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The prevalence of AR related in the last 12 months was 27.1% as shown in [Table 2]. The prevalence according to background characteristics of study population showed clear statistical significance according to all parameters. The prevalence was high in lowlander and rural area in comparison to other areas. The prevalence in elementary and intermediate school was 209 (14.9) and 170 (12.2), respectively with P value of 0.013.
Table 2: Prevalence of AR-related in the last 12 months according to the background characteristics of the study population

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The nasal blocking is considered to be one of the most common symptoms of AR. Regarding the frequency of AR-related symptoms which indicate severity in the last 12 months according to the gender, our statistical analysis results found that the severity regarding nasal symptoms varied from nasal block to disturbed sleep due to nasal block where 97 (6.9%) had nasal block, 50 (3.6%) were males, 109 (7.8%) had nasal block interfering with daily activities, 57 (4.1%) were females, 12.1% had nasal block resulting in breathing difficulties, 113 (8.1%) were males, and 67 (4.7%) had disturbed sleep due to nasal block/problem, 37 (2.6%) were females. About 258 (18.4%) of all population urgently visited the emergency department due to nasal problems, 152 (10.8%) were males. Sixty-four (4.5%) were admitted due to nasal problems, 41 (2.9%) were males and 92 (6.6%) missed school days due to nasal block, 53 (3.8%) were males. The frequency of AR-related symptoms which indicate severity in the last 12 months according to gender of study population showed no statistical significance according to all parameters [Table 3].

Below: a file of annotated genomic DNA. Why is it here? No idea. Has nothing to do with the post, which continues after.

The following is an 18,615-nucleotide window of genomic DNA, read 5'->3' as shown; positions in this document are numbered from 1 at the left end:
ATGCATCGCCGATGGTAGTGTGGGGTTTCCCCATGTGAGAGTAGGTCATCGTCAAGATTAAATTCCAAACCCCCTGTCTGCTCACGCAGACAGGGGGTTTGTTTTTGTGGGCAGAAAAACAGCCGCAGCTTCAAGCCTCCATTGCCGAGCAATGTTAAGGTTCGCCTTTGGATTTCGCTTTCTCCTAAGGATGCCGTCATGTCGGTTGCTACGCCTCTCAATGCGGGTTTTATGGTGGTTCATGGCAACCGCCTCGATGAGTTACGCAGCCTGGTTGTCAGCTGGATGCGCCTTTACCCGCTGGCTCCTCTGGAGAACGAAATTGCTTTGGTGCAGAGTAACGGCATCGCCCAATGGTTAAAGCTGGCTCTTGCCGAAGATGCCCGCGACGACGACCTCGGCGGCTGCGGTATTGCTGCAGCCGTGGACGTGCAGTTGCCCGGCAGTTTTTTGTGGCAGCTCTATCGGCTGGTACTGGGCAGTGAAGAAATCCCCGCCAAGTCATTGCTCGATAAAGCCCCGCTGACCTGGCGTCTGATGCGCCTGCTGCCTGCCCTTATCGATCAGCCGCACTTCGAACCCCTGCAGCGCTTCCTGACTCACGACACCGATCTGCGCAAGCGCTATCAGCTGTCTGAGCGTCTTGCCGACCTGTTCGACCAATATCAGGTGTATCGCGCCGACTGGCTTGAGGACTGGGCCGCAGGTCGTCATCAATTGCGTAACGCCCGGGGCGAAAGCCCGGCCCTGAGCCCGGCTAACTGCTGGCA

Table 3: Frequency of AR-related symptoms which indicate severity in the last 12 months according to the gender

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Frequency of AR-related symptoms which indicate severity in the last 12 months according to the nationality, showed clear statistical significance according to frequency of attacks of nasal block, frequency of nasal block interfering with daily activities, frequency of disturbed sleep due to nasal block/problem, frequency of admission due to nasal problem (P = 0.000, 0.003, 0.000, and 0.022, respectively), where the prevalence was higher among Saudi population [Table 4].
Table 4: Frequency of AR-related symptoms which indicate severity in the last 12 months according to the nationality

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Frequency of AR-related symptoms which indicate severity in the last 12 months according to the level of education showed clear statistical significance according to all parameters except regarding the frequency of missing school days due to nasal block where the prevalence of AR-related symptoms indicate severity was higher among intermediate school children [Table 5].